"If you say so. But I'm only going along with it until I think of a better plan." Max picked up her empty glass.
"What makes you so sure they'll take Max anyway?" Henry started poking holes in the plan.
"Because they don't have a redhead yet?" Jack sounded less sure than he meant to. "Besides, I'll figure out how to make Max more attractive by morning."
"You'll do what now?"
"More attractive to the kidnappers, I mean. As bait. Make you a more enticing target!"
"I'm not sure whether to get you steak sauce for that foot in your mouth, or a shovel to help you dig that hole faster." Henry sat back, chuckling.
"Do you even think before you speak, Jack?"
"It's been known to happen on occasion."
Henry decided to change the subject before they killed each other. "Sounds like you won't need me tonight." He stood and picked his jacket off the back of the chair. "When I get to the club I'll let 'em know I won't be able to make it tomorrow night. Gives us plenty of time to rescue Max and the others, and if the hostage situation goes super smooth then I get to enjoy a night off."
"Sounds like a plan. See you in the morning Henry." Jack paced forward and shook the big man's hand again.
"See ya tomorrow." Max looked sullen in her chair. After the door closed and before Jack could start, Max said "I'm not letting you out of my sight until I think of a better plan. I'm tagging along to the cabin."
"I guess I can't stop you, but it'll probably be pretty boring for you. Probably lots of war stories and old-buddy catching up." Max tried to gently dissuade Max from tagging along. He had a feeling Smitty wanted to talk about the Device and he didn't think the others would want Max to know about that yet. He and Max had worked together for almost five years now, and he trusted her with his life, but trust is a hard-won commodity and he didn't think Smitty and Pip would share it so easily.
"Good. Great. Fine. More time for me to think up a plan and let you know as soon as I have it."
They drove in silence for the better part of two hours before Max finally asked "Are you sure you know where you're going?"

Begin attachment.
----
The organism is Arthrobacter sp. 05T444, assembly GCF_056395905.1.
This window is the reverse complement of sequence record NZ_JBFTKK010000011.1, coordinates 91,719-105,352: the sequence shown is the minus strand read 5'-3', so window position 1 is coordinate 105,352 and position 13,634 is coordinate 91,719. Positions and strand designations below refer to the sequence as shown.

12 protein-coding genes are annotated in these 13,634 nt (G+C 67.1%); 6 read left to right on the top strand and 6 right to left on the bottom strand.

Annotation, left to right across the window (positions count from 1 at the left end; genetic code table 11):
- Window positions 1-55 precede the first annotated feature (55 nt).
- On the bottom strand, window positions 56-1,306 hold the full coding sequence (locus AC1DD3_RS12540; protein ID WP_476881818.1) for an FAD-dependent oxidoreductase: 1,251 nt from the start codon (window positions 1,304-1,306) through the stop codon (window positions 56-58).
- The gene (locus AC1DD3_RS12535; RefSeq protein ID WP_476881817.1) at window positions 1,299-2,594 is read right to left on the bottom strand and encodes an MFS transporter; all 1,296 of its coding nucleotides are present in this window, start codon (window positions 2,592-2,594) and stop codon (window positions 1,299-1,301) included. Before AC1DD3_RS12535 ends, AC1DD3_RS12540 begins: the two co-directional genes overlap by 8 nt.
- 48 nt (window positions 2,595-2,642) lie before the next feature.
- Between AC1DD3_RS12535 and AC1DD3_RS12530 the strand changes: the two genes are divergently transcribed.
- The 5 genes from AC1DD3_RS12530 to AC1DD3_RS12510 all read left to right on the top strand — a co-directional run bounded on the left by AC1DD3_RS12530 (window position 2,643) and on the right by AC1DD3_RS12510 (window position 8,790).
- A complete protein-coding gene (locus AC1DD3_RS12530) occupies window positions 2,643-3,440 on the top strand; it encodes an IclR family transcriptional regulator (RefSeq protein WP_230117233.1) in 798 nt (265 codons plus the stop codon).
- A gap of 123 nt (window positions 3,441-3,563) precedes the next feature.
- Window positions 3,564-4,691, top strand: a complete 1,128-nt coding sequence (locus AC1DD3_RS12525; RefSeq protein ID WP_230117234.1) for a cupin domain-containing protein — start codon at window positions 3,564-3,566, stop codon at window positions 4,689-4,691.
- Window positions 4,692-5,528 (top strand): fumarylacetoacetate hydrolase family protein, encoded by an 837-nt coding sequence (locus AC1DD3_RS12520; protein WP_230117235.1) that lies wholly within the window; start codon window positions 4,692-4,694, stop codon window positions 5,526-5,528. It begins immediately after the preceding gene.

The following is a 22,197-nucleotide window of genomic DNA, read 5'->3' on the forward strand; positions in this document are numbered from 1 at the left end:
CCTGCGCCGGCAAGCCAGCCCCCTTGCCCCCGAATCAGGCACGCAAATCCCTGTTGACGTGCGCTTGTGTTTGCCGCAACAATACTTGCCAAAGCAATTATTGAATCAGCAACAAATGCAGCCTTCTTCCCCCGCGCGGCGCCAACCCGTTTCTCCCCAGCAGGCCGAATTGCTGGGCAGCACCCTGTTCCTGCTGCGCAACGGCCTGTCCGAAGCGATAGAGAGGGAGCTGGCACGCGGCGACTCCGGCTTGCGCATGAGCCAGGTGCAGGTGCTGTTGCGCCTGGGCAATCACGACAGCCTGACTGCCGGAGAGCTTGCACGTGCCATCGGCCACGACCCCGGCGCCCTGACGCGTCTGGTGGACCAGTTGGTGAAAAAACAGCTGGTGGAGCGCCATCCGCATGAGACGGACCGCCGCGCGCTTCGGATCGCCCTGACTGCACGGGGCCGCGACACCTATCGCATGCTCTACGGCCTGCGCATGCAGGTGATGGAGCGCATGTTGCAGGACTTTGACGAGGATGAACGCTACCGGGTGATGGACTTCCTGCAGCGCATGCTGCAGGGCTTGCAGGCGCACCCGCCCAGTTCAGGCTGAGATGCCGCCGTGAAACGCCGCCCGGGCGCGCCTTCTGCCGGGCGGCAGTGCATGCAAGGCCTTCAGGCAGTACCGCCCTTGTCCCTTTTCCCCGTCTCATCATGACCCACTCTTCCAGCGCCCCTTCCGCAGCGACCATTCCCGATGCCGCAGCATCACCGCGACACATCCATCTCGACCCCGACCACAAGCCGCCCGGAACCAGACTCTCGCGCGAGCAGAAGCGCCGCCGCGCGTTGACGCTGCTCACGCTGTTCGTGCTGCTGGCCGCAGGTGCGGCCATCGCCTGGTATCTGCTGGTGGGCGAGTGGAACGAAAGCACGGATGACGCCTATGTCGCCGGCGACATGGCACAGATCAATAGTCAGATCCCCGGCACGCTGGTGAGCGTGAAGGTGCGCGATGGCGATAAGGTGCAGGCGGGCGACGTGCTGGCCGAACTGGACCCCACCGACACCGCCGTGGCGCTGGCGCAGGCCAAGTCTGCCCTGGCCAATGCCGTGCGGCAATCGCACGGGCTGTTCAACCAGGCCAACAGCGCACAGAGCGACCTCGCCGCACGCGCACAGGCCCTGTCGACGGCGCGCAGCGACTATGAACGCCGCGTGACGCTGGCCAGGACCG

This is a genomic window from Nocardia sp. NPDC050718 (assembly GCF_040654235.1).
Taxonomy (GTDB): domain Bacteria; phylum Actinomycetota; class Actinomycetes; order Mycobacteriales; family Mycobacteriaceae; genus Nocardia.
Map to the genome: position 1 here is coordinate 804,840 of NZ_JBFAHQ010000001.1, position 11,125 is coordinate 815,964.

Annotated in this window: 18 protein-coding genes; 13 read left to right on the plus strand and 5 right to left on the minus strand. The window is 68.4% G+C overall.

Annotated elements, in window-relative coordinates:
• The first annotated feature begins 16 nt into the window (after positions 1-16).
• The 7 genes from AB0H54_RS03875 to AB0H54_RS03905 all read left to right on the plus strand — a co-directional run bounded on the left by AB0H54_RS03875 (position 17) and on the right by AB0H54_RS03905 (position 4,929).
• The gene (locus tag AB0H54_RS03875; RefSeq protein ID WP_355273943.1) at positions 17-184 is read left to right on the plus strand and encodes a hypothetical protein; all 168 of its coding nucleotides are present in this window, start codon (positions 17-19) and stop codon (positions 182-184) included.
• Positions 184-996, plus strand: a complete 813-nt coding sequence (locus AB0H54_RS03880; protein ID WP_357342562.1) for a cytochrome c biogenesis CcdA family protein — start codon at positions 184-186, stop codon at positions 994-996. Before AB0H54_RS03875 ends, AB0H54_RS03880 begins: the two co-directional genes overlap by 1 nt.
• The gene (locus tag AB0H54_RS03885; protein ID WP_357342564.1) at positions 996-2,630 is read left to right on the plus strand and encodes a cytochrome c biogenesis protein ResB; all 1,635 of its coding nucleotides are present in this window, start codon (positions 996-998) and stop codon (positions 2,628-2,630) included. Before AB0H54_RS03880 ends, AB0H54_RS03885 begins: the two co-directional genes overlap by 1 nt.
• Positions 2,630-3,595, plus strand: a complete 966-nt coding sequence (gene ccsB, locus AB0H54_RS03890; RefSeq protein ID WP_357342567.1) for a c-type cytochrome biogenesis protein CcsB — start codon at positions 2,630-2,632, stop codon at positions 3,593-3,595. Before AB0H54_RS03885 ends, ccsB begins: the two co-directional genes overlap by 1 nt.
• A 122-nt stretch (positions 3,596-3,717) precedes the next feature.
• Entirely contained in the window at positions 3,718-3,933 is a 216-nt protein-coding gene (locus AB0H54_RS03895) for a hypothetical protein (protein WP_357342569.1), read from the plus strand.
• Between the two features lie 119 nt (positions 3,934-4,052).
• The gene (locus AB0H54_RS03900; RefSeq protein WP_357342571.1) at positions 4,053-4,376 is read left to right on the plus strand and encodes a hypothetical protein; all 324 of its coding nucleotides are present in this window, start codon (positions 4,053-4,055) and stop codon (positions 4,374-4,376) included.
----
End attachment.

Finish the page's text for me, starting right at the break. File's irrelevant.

"Yeah. Yes. Of course." Jack peered into the darkness outside the car. The roads through the woods started to look the same about half an hour ago. "Definitely. I mean, the directions were practically in the letter."
"I read that letter. No. They weren't."
"Maybe not explicitly. But if you read between the lines …" Jack trailed off as he took a right turn onto a dirt road. "This feels familiar."
"Is it because it's just like that last dirt road you turned on to?"
"No. No. This is definitely the way to the cabin." Jack started to remember the actual route Smitty drove them on years ago when he first showed them the cabin. He felt sure he was on the right track.
"And you want to go chasing after me and the kidnappers tomorrow."
"That'll be different. We'll have a tracker gizmo. I won't have to try to remember roads from ten years ago in the dark." He made another turn onto a private driveway.
"If everything goes well." Max crossed her arms over her chest.
"And if things don't go well Henry and I won't be far behind you. You'll be fine, Max. Just remember. Run, hide, fight, in that order. You'll be fine." Jack stopped the car in front of a cabin that looked a little run down, but still serviceable. With a little elbow grease it could be ship shape in no time. "And we're here. Looks like we got here before Smitty."
"Should we go in?" Max go out of the car at the same time Jack did. She opened the back door of the car to retrieve her overnight bag.
"If it's open. I sure hope it's open …" Jack approached the door. The boards on the porch creaked under his weight, an ominous groaning. He tried the knob and found it unlocked, so he opened the door and let himself in, calling out in case Smitty was there already. "Hello? Smitty? It's Jack. I brought a friend of mine …"